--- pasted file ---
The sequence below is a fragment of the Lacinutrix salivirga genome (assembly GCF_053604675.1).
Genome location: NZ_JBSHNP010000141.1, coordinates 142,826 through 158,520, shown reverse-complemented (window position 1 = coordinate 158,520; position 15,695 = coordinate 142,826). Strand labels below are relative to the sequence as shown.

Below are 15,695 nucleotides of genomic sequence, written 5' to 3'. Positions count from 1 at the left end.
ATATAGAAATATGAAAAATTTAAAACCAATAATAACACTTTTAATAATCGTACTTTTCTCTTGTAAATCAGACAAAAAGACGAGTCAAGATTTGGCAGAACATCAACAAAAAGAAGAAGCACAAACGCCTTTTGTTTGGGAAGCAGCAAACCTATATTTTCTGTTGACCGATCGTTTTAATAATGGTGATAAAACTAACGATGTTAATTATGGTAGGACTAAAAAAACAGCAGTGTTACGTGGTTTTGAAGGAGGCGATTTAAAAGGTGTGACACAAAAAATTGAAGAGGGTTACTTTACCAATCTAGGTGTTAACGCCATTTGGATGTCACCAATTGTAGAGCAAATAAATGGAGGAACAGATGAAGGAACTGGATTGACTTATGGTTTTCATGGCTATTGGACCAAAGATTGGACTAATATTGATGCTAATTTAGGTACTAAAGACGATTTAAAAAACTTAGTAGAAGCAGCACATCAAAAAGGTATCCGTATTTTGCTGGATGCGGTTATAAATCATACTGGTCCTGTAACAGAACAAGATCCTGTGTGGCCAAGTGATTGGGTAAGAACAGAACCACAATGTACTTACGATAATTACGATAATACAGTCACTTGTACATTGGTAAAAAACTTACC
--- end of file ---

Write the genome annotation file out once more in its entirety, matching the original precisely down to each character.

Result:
The sequence below is a fragment of the Lacinutrix salivirga genome (assembly GCF_053604675.1).
Genome location: NZ_JBSHNP010000141.1, coordinates 142,826 through 158,520, shown reverse-complemented (window position 1 = coordinate 158,520; position 15,695 = coordinate 142,826). Strand labels below are relative to the sequence as shown.

Below are 15,695 nucleotides of genomic sequence, written 5' to 3'. Positions count from 1 at the left end.
ATATAGAAATATGAAAAATTTAAAACCAATAATAACACTTTTAATAATCGTACTTTTCTCTTGTAAATCAGACAAAAAGACGAGTCAAGATTTGGCAGAACATCAACAAAAAGAAGAAGCACAAACGCCTTTTGTTTGGGAAGCAGCAAACCTATATTTTCTGTTGACCGATCGTTTTAATAATGGTGATAAAACTAACGATGTTAATTATGGTAGGACTAAAAAAACAGCAGTGTTACGTGGTTTTGAAGGAGGCGATTTAAAAGGTGTGACACAAAAAATTGAAGAGGGTTACTTTACCAATCTAGGTGTTAACGCCATTTGGATGTCACCAATTGTAGAGCAAATAAATGGAGGAACAGATGAAGGAACTGGATTGACTTATGGTTTTCATGGCTATTGGACCAAAGATTGGACTAATATTGATGCTAATTTAGGTACTAAAGACGATTTAAAAAACTTAGTAGAAGCAGCACATCAAAAAGGTATCCGTATTTTGCTGGATGCGGTTATAAATCATACTGGTCCTGTAACAGAACAAGATCCTGTGTGGCCAAGTGATTGGGTAAGAACAGAACCACAATGTACTTACGATAATTACGATAATACAGTCACTTGTACATTGGTAAAAAACTTACC